As a social philosophy that relies heavily on science, positivism is distinct from other philosophies in several ways. First, a positivist investigator has to obtain facts (from various sources) in an objective manner; emotions and values have no place in positivism. Second, induction of generalizations is the basis for beginning an investigative search. As Turner (2006) notes, a positivist's work is "guided by highly abstract theoretical principles" (p. 453). Third, empiricism guides all of an investigator's work. The abstract is a good place to begin, but in the end, there must be concrete evidence to prove a concept. Finally, practicality is essential; the more quantifiable the data, the easier it is to control. The point of the theoretical work is to make a prediction about future social behavior based on new information being added (i.e., positive) to the old (behavior that occurred within history).

Positivism across Various Fields

Other scientists saw the value in Comte’s generalist methodology, and a surge of cross-perspective research resulted from positivism. The fields of psychology, education, economics, business, and the labor industry received an increase in interest as data collection relied on quantification rather than supposition (Smelser, 1990). However, while the popularity of positivism grew, so did its critics. Those critical of the theory, according to Turner (2006), misunderstood it, especially its methodology. Turner (2006) argues that data collection was not the only goal of positivist theorists.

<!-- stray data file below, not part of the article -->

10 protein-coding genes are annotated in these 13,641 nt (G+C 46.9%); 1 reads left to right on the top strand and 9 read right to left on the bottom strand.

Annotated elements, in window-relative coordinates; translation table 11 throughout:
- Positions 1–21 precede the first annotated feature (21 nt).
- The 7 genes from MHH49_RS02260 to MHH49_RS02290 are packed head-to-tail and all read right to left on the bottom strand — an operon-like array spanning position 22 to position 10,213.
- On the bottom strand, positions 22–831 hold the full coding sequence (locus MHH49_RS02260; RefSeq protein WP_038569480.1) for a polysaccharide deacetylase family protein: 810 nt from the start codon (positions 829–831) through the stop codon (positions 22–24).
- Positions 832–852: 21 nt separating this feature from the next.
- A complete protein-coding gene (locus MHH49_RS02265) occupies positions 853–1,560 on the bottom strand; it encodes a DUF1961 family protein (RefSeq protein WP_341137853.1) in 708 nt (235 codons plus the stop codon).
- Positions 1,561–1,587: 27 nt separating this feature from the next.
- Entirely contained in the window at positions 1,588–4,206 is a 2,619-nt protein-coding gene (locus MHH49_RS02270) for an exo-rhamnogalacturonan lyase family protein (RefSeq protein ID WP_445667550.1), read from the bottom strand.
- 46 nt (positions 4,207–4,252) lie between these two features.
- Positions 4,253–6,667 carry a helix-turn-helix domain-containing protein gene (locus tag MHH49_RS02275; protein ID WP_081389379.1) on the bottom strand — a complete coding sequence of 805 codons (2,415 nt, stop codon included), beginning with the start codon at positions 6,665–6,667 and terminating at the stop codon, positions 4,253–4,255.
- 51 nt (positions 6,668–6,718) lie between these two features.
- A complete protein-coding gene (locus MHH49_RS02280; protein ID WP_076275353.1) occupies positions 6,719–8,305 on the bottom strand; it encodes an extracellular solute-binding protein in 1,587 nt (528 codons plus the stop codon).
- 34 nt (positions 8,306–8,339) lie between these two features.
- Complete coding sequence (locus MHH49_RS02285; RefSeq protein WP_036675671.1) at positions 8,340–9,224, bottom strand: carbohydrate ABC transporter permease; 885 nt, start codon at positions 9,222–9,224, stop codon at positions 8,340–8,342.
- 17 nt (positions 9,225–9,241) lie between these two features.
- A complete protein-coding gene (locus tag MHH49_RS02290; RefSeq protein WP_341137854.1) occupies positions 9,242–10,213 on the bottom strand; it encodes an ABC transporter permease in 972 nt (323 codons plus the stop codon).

A few positivists use mathematics in their formulation of theoretical principles, but this is not the same as quantifying variables. The more important point is that, at times, quantification is possible, and if possible, it is probably desirable, but quantification for its own sake violates the basic tenets of positivism. The most important tenet for positivists is to denote universal and generic properties of the social world and to formulate laws about their dynamic properties (Turner, 2006, p. 452–453).

Turner (2006) also notes that taking an historical Perspective—analyzing events in social history—in addition to other positivist methodology, helps to predict those social dynamics (457). Using this view, positivism could be summarized as looking at the whole plus its parts.

An Example of Quantitative Data

An example of positivism could be the high school student looking for the perfect college. Many students look at a school's history when considering the idea of spending four years there. At the State University College at Plattsburgh, New York, the curriculum began in the late 1800s when the school opened as a normal school; it taught teachers how to teach. Since then, though, it has developed a cross-disciplinary curriculum as a school of arts and sciences. While it still has a division of education on both undergraduate and graduate levels, it also shares space with business, chemistry, and history when it once did not.